Spectrophotometric Analysis of a Two-Component Mixture

Topics: Light, Concentration, Potassium permanganate Pages: 7 (1862 words) Published: February 4, 2012
Title:Spectrophotometric analysis of a two-component mixture

Aim: i. To prepare working standards of dichromate and permanganate ii. To measure the absorbance of the prepared working standards of dichromate and permanganate using a spectrophototometer iii. To determine the concentrations of permanganate in a mixture of unknown.

Working standards of dichromate and permanganate were prepared and absorbance for each found. This was done in order to plot a graph of absorbance versus concentration, from which the concentration of permanganate and dichromate in the unknown sample could be determined. Sulphuric acid was added to the standards in order to force the reaction to completion. Wavelengths of 430 nm and 525 nm were chosen as dichromate absorbs best at 430 nm, while permanganate absorbs best at 525 nm. The concentrations of dichromate and permanganate in the unknown sample were 0.0122 M and - 1.94 x 10-3 M respectively. The negative value obtained for the permanganate ion concentration showed that the concentration was extremely low.

Spectrophotometry is the measurement of how different wavelengths of light are absorbed. Using a spectrophotometer to determine how much of a particular wavelength of light is absorbed by a specimen can yield important insights into its characteristics apart from its mass, crystalline structure and other features. Spectrophotometers are useful because of the relation of intensity of colour in a sample and its relation to the amount of solute within the sample.

A UV-Visible spectrophotometer makes use of the transmission of light through a solution to determine the concentration of a solute within the solution. A spectrophotometer consists of two instruments, namely a spectrometer for producing light of any selected colour (wavelength), and a photometer for measuring the intensity of light.

The visible light can be divided into six principal colours. Therefore, a colour will appear as its complementary colour as it absorbs the colour from the incoming white radiation and transmits the principal colour component unaltered. Solution of coloured compounds is known to absorb light in the UV visible region of the electromagnetic radiation. Transition metal compounds are known for this behaviour. Potassium permanganate (KMn04) in solution is purple / violet colour meaning maximum absorption should be at 500 – 550 nm The orange red coloured dichromate, the maximum absorption (λ max ) is at 440 nm. However, at some point in the spectra, the wavelengths overlap each other, hence dichromate can absorb at 520 nm and permanganate at 440 nm, but only to a small extent.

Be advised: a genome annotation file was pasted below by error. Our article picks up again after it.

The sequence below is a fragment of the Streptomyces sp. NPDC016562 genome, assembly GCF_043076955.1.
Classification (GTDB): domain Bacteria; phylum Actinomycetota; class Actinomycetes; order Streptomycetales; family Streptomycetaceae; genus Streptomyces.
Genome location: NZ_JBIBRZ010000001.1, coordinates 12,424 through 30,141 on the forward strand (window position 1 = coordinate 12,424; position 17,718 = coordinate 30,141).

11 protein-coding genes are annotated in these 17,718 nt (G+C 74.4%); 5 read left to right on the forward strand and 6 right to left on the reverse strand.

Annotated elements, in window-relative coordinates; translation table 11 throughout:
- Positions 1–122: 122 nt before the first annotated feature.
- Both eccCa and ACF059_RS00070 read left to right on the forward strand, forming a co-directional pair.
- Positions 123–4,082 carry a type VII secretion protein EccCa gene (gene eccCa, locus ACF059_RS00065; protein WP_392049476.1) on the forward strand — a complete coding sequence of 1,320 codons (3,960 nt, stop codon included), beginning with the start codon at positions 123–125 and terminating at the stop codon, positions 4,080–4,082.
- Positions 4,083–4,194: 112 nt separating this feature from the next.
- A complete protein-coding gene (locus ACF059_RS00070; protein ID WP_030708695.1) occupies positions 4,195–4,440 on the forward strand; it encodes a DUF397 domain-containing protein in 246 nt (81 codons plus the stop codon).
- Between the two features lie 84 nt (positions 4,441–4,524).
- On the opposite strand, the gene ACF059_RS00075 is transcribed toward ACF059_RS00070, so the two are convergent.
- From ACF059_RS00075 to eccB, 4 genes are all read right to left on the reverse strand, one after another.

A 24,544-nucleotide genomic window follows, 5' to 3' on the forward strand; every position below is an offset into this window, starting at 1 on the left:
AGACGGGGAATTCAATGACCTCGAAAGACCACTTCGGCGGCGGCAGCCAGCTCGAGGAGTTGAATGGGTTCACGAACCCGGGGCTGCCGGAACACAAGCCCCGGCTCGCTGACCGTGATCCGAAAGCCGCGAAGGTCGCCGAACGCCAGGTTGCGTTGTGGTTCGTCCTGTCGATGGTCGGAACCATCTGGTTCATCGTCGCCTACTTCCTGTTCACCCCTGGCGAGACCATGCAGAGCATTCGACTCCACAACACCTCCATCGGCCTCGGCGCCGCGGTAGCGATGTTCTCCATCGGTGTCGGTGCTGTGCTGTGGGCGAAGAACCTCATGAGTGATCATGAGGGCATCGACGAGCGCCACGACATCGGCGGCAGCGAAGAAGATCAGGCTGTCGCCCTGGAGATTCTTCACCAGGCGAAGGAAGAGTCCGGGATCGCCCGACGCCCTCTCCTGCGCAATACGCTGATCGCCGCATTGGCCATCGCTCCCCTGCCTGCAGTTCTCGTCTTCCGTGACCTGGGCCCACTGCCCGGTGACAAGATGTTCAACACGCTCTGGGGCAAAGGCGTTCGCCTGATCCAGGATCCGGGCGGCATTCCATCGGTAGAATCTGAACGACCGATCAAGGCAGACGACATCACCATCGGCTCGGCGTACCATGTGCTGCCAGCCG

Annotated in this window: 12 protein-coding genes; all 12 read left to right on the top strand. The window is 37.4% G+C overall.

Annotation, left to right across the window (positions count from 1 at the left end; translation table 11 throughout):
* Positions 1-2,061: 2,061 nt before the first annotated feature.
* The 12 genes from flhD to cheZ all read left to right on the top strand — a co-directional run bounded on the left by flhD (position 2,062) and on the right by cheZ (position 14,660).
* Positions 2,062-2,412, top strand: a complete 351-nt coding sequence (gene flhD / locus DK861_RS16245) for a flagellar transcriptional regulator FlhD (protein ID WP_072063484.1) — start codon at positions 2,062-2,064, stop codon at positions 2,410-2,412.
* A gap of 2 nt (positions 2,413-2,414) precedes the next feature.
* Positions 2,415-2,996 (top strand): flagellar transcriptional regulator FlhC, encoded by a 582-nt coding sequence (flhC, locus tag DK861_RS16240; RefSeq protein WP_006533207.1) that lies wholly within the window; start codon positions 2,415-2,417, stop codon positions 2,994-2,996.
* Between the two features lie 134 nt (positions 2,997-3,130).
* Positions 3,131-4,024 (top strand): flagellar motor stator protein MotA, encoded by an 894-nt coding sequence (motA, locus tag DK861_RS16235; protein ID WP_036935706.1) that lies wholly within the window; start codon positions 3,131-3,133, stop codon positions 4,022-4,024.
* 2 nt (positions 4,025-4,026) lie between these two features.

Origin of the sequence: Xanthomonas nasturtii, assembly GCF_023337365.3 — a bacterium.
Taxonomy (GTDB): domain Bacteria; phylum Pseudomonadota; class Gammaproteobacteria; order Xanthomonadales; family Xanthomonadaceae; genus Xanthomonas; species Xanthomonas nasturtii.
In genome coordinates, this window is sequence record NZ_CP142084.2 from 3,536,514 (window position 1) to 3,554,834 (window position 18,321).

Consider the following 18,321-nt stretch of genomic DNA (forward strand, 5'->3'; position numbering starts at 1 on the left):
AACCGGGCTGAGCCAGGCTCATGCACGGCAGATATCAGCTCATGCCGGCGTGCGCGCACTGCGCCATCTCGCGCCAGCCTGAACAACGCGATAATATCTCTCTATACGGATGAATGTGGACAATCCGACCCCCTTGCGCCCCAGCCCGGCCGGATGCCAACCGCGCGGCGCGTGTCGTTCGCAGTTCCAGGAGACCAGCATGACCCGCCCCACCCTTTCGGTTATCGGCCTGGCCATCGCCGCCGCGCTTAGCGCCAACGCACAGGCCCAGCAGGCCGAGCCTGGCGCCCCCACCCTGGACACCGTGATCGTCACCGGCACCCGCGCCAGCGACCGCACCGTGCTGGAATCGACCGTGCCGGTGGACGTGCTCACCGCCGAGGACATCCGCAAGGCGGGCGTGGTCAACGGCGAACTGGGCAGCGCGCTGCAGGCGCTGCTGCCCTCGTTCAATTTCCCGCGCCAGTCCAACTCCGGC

In simple words, both the species are able to absorb at both wavelengths mentioned. Therefore, the absorption of the solution containing a mixture of both will equal to the sum of the absorbances of both species.

In simultaneous determination of two species it is necessary to generate two equations in order to determine the unknown concentrations. This is developed by Beer-Lambert’s Law:
Absorbance = c ε l
Beer’s Law requires the use of monochromatic radiation and under these restrains, the linear dependence and absorption can occur. A spectrophotometer cannot distinguish between individual species, therefore total absorbance of two or species is as follows:

A total = A1 + A2….λ

A two-component solution will be studied in this experiment. The species being absorbed are permanganate and dichromate ions. Finally, the concentration of both species in an unknown sample will be determined.


Table 2 - CONCENTRATION AND ABSORBANCE OF K2Cr2O7 AND KMnO4 FOR EACH FLASK AT 430 nm |Flask |K2Cr2O7 conc. (M) |K2Cr2O7 Absorbance |KMnO4 conc. (M) |KMnO4 Absorbance | |Blank | |0.000 |...

References: Crouch, S., Holler, F., Skoog, D. & West, D. (8th ed.) (2004). Fundamentals of Analytical Chemistry. (pp. 786-787, 796-797). Nelson Education Ltd.
• Starna Cells. (n.d.). Potassium Dichromate Reference: For assessing the absorbance scale of your UV spectrophotometer. Retrieved March 17, 2011 from file:///F:/Analytical%20Chemistry/PDC.html
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